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Also odd, enough to make me a confirmed feminist of the rending one's garments ilk, the image of Sarah as an elderly woman used in so many article, Not that it matters- it's generally notable when females express this kind of unrestful stuff, it cannot come from the young, perfectly nice intellectual we know she was. Pretty funny.
hale.jpg

Terrific image. We love to romanticize anyone with sausage curls and lace- Sarah came from brainy stock, married more brains and was expected to use them. So she did. This is the portrait of an awfully strong, pretty, feminine, brainy mother, writer and business woman. Nice, right? Sarah supposedly did not support women's rights yet pushed very, very hard for education for girls, careers for women, especially in teaching, was hugely dismissive of how separate the ' feminine ' made women's colleges and was successful in truncating Vassar's name.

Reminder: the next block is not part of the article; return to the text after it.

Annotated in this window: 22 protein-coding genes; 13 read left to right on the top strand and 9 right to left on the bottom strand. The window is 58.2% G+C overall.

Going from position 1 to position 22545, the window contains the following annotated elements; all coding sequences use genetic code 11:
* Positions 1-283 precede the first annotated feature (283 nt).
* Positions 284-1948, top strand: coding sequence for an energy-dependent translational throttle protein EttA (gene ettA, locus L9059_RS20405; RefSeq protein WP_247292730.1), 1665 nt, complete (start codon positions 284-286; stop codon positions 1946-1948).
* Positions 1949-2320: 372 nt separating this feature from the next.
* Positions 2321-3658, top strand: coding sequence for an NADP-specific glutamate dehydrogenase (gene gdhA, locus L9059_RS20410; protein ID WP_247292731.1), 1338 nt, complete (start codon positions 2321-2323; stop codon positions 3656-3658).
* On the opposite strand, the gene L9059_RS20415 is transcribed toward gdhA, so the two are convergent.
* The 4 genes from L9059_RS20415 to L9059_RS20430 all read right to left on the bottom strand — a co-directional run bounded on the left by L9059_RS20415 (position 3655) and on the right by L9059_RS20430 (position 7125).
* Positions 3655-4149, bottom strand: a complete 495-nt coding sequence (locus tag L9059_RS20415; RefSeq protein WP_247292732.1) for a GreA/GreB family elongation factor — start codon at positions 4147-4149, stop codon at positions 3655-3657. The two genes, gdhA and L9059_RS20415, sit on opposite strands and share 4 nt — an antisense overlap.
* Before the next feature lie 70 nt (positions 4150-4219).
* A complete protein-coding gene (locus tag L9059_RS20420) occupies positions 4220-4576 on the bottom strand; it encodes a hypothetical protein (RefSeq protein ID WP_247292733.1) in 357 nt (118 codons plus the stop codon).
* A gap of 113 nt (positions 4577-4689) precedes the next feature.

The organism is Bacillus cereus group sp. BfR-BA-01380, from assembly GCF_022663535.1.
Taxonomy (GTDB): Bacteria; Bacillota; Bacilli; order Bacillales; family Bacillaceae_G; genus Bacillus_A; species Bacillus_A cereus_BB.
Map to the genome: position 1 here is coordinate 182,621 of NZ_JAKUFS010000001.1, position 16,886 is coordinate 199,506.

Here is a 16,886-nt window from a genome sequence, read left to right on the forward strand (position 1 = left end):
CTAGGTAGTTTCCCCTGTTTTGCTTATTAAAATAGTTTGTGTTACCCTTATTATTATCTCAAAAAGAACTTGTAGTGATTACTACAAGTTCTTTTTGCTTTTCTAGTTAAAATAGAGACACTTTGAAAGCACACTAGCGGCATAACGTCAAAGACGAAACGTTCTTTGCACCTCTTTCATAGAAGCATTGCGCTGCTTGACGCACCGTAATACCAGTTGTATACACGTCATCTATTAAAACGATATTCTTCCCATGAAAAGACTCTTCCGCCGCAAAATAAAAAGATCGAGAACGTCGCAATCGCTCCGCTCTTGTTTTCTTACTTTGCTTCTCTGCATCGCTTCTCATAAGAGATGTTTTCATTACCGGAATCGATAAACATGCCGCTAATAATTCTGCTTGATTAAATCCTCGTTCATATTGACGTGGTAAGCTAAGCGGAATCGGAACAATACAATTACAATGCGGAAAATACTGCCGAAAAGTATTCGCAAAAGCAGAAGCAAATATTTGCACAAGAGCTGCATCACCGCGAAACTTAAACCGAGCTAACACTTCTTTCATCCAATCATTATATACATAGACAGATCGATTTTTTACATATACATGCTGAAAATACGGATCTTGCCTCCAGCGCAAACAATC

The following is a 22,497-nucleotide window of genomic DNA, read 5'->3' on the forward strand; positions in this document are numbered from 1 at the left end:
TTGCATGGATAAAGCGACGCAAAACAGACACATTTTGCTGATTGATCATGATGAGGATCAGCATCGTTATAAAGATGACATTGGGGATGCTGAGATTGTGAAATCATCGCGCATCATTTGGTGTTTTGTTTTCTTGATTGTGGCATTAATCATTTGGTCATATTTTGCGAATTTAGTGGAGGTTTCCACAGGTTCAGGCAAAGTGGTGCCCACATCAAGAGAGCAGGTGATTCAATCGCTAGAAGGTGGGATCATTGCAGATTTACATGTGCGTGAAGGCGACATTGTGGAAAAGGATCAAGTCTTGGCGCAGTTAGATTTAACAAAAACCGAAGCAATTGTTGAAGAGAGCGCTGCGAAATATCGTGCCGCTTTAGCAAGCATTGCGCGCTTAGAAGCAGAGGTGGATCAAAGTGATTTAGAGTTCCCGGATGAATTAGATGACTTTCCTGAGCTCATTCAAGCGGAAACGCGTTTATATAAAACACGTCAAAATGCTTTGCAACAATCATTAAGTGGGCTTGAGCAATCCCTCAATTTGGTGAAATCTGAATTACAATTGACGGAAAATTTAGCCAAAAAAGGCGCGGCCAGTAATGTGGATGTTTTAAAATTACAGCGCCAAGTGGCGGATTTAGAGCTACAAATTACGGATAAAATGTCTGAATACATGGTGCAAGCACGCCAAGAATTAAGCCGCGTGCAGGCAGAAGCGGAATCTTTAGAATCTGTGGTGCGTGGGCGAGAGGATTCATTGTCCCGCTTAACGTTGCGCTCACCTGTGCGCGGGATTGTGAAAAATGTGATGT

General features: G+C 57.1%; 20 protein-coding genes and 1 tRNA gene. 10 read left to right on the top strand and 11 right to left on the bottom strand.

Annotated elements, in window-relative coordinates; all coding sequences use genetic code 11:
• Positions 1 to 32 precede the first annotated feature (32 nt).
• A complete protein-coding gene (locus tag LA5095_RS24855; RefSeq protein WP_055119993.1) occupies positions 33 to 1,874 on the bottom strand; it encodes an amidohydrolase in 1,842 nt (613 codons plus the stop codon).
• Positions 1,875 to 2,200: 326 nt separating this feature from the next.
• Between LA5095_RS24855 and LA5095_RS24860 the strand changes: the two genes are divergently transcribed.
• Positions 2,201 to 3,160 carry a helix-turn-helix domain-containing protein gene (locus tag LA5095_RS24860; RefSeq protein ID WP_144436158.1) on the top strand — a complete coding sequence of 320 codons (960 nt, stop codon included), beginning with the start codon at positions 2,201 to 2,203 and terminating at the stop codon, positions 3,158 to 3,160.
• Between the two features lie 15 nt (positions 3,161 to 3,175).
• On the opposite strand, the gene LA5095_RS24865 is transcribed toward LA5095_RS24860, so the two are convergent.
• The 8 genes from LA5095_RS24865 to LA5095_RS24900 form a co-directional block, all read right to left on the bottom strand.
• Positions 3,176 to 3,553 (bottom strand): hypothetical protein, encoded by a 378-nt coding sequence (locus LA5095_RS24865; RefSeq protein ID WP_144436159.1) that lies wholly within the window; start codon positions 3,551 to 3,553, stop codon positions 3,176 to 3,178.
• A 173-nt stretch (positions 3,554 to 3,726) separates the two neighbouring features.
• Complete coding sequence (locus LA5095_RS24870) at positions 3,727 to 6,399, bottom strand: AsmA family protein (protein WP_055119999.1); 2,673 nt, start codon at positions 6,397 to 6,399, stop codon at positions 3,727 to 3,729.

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SO struck, by these and hundreds ( or thousands ) of images- the overwhelming influence one woman had- if they were influenced by fashion, what else?


In the interests of brevity, would like to not overwhelm the thread. She was an overwhelming woman with an overwhelming influence on the era- if we but knew. IMO- is wildly overlooked because a. She did indeed refuse to belong to women's rights groups. b. She refused to allow her name to be drawn into any, high contention group. In 2017, this become synonymous with anti- women's rights and sometimes anti-abolition. Neither is true. Sarah Hale was a reformer. She was also famous, influential and had no interest in the far reaching consequences of strident revolution- Sarah Hale and the Dress Reform Movement?